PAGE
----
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We're sunk

Reuters/Lucy Nicholson

California is getting soaked right now, but farmland is still sinking due to lack of water.

NASA report released Wednesday found that land in one of California’s most productive agricultural regions continues to subside rapidly because of heavy groundwater pumping.

For decades, and especially during the last five years of drought, growers have relied on pumping water from the ground when surface water wasn’t available. A 2015 report found that the San Joaquin Valley experienced record rates of ground sinkage due to pumping. Now, according to NASA’s new report, it’s gotten worse in some areas.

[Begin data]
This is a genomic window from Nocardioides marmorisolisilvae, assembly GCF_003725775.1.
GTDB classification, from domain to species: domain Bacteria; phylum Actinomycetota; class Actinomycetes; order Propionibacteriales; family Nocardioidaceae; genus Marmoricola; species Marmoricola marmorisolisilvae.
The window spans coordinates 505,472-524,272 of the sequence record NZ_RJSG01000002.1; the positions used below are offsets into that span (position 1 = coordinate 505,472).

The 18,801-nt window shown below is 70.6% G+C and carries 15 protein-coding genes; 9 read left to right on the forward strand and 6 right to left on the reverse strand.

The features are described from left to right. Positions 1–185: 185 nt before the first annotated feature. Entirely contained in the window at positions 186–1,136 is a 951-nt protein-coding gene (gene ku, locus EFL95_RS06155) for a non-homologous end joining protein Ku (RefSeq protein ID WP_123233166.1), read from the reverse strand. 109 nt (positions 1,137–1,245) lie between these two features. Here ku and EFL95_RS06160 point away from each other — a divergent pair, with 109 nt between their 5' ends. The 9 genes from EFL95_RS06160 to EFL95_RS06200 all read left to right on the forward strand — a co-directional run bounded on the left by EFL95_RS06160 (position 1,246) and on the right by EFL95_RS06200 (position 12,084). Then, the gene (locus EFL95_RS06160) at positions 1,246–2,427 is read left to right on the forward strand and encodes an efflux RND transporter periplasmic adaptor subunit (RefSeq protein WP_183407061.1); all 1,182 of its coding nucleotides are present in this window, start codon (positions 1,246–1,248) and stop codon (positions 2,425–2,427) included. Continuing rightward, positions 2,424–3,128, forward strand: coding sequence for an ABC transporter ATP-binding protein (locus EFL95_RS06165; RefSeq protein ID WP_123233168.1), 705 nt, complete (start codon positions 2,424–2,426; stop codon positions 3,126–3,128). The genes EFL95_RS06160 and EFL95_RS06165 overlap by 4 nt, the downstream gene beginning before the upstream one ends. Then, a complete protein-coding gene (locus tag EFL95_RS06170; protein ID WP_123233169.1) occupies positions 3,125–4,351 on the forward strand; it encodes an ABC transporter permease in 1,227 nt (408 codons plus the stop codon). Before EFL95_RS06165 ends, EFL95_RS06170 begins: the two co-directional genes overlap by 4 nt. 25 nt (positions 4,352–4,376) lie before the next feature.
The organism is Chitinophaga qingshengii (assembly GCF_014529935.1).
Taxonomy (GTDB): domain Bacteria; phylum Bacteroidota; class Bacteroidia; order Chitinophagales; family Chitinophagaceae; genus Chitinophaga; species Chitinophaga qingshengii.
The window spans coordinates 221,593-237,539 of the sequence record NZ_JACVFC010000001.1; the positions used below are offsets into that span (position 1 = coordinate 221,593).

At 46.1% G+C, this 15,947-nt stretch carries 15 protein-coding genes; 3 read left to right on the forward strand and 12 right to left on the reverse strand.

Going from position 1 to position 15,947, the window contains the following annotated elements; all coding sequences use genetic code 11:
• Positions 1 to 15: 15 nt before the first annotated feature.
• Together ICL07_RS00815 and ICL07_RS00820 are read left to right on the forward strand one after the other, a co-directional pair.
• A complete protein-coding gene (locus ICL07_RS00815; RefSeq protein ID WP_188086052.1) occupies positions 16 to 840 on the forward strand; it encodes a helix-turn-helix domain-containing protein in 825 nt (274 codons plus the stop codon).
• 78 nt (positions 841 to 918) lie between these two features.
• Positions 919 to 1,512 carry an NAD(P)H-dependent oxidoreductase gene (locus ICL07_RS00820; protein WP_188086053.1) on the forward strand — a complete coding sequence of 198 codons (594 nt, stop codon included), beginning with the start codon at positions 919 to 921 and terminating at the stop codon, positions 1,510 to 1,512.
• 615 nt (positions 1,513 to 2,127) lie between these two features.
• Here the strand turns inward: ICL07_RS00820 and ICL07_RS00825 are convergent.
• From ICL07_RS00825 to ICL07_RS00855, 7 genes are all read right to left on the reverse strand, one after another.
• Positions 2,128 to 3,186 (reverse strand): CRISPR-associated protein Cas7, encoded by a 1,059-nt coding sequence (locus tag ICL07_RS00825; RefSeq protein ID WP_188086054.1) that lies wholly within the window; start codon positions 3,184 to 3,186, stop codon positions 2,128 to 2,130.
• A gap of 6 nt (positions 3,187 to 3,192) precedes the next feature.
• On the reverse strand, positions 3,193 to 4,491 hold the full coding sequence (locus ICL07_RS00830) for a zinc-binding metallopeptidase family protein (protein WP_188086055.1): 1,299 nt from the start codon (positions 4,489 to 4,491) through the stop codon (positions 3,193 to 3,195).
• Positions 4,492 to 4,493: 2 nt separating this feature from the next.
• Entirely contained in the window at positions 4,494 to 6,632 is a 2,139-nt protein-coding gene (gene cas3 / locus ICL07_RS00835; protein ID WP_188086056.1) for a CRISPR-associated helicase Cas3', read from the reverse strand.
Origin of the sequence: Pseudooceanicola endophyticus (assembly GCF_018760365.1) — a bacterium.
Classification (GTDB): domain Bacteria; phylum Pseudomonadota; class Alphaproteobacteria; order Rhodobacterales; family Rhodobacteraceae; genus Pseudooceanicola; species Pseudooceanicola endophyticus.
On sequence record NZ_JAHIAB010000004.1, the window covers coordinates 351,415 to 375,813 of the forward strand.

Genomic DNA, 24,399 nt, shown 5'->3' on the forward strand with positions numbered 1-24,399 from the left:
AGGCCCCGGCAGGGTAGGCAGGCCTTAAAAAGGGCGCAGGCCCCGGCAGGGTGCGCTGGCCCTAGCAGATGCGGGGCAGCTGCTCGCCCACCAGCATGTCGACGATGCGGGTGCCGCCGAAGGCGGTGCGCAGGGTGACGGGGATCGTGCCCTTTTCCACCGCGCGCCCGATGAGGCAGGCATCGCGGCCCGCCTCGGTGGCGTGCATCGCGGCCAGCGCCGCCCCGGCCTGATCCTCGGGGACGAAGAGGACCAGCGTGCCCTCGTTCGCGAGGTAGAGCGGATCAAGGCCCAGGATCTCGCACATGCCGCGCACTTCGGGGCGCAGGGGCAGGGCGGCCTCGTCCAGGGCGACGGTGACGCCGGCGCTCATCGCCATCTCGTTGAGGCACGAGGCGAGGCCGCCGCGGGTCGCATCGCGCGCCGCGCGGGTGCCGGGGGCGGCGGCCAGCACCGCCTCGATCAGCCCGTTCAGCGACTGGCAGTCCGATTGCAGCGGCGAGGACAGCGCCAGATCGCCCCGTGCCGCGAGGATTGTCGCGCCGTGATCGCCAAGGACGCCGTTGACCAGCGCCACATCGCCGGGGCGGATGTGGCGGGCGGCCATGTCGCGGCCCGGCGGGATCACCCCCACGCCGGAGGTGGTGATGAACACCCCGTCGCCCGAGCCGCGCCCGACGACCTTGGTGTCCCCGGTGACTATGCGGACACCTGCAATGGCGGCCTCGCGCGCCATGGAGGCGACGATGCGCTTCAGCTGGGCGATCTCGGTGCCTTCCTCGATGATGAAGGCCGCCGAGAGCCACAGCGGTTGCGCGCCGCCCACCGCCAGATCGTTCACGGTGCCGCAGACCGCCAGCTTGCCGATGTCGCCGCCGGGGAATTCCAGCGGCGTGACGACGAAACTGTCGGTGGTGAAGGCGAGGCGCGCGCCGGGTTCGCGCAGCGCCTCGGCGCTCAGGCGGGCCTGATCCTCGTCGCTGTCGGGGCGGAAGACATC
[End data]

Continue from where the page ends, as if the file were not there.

While the state’s surface water drought is fading, with precipitation over 200 percent of normal for this time of year in some places, the recent years of low rain will have lasting effects. Ground sink can trigger a vicious cycle of other problems by changing stream flows and causing water infrastructure damage.

Until recently, groundwater pumping was largely unregulated in California. In 2014, Gov. Jerry Brown signed the Sustainable Groundwater Management Act, requiring local agencies to devise management plans to monitor pumping.

That’s starting to happen, but it’s not an easy task. “[W]e’ve been living off borrowed water,” Jeffrey Mount of the Public Policy Institute of California said recently. “No one has a clear vision for how to do this. We only know that we have to.”